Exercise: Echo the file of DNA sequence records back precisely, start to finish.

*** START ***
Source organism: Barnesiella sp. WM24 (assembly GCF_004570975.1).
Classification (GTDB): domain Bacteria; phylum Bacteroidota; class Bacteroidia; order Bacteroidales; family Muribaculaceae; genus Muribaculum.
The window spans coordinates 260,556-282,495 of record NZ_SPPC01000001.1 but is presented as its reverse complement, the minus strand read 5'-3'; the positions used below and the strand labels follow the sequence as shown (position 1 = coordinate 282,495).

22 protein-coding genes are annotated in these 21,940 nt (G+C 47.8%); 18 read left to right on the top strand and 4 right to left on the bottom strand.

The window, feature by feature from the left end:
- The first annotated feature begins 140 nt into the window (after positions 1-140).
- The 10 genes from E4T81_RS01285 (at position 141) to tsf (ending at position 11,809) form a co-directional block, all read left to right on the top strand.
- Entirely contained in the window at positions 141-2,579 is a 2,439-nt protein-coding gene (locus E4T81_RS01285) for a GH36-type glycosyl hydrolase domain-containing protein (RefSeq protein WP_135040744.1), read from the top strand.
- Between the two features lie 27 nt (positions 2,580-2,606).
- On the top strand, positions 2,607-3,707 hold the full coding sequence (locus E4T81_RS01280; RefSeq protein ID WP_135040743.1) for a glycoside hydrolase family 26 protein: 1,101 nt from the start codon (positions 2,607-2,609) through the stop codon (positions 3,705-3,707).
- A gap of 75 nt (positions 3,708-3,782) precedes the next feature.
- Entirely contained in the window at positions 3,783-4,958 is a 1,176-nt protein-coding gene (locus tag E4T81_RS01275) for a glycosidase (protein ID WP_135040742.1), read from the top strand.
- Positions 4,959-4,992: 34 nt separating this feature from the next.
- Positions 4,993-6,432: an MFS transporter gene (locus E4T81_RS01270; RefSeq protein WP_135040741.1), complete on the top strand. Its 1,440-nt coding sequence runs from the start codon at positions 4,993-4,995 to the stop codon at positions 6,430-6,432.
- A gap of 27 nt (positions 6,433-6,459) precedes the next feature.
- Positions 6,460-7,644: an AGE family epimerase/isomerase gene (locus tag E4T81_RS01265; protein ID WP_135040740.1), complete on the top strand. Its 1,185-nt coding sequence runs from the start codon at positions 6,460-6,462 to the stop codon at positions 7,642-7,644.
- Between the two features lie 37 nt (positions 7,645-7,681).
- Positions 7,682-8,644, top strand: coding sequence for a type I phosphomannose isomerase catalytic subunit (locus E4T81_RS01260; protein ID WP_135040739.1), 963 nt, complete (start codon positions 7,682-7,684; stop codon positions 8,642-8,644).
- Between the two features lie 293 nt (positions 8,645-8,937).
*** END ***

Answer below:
Source organism: Barnesiella sp. WM24 (assembly GCF_004570975.1).
Classification (GTDB): domain Bacteria; phylum Bacteroidota; class Bacteroidia; order Bacteroidales; family Muribaculaceae; genus Muribaculum.
The window spans coordinates 260,556-282,495 of record NZ_SPPC01000001.1 but is presented as its reverse complement, the minus strand read 5'-3'; the positions used below and the strand labels follow the sequence as shown (position 1 = coordinate 282,495).

22 protein-coding genes are annotated in these 21,940 nt (G+C 47.8%); 18 read left to right on the top strand and 4 right to left on the bottom strand.

The window, feature by feature from the left end:
- The first annotated feature begins 140 nt into the window (after positions 1-140).
- The 10 genes from E4T81_RS01285 (at position 141) to tsf (ending at position 11,809) form a co-directional block, all read left to right on the top strand.
- Entirely contained in the window at positions 141-2,579 is a 2,439-nt protein-coding gene (locus E4T81_RS01285) for a GH36-type glycosyl hydrolase domain-containing protein (RefSeq protein WP_135040744.1), read from the top strand.
- Between the two features lie 27 nt (positions 2,580-2,606).
- On the top strand, positions 2,607-3,707 hold the full coding sequence (locus E4T81_RS01280; RefSeq protein ID WP_135040743.1) for a glycoside hydrolase family 26 protein: 1,101 nt from the start codon (positions 2,607-2,609) through the stop codon (positions 3,705-3,707).
- A gap of 75 nt (positions 3,708-3,782) precedes the next feature.
- Entirely contained in the window at positions 3,783-4,958 is a 1,176-nt protein-coding gene (locus tag E4T81_RS01275) for a glycosidase (protein ID WP_135040742.1), read from the top strand.
- Positions 4,959-4,992: 34 nt separating this feature from the next.
- Positions 4,993-6,432: an MFS transporter gene (locus E4T81_RS01270; RefSeq protein WP_135040741.1), complete on the top strand. Its 1,440-nt coding sequence runs from the start codon at positions 4,993-4,995 to the stop codon at positions 6,430-6,432.
- A gap of 27 nt (positions 6,433-6,459) precedes the next feature.
- Positions 6,460-7,644: an AGE family epimerase/isomerase gene (locus tag E4T81_RS01265; protein ID WP_135040740.1), complete on the top strand. Its 1,185-nt coding sequence runs from the start codon at positions 6,460-6,462 to the stop codon at positions 7,642-7,644.
- Between the two features lie 37 nt (positions 7,645-7,681).
- Positions 7,682-8,644, top strand: coding sequence for a type I phosphomannose isomerase catalytic subunit (locus E4T81_RS01260; protein ID WP_135040739.1), 963 nt, complete (start codon positions 7,682-7,684; stop codon positions 8,642-8,644).
- Between the two features lie 293 nt (positions 8,645-8,937).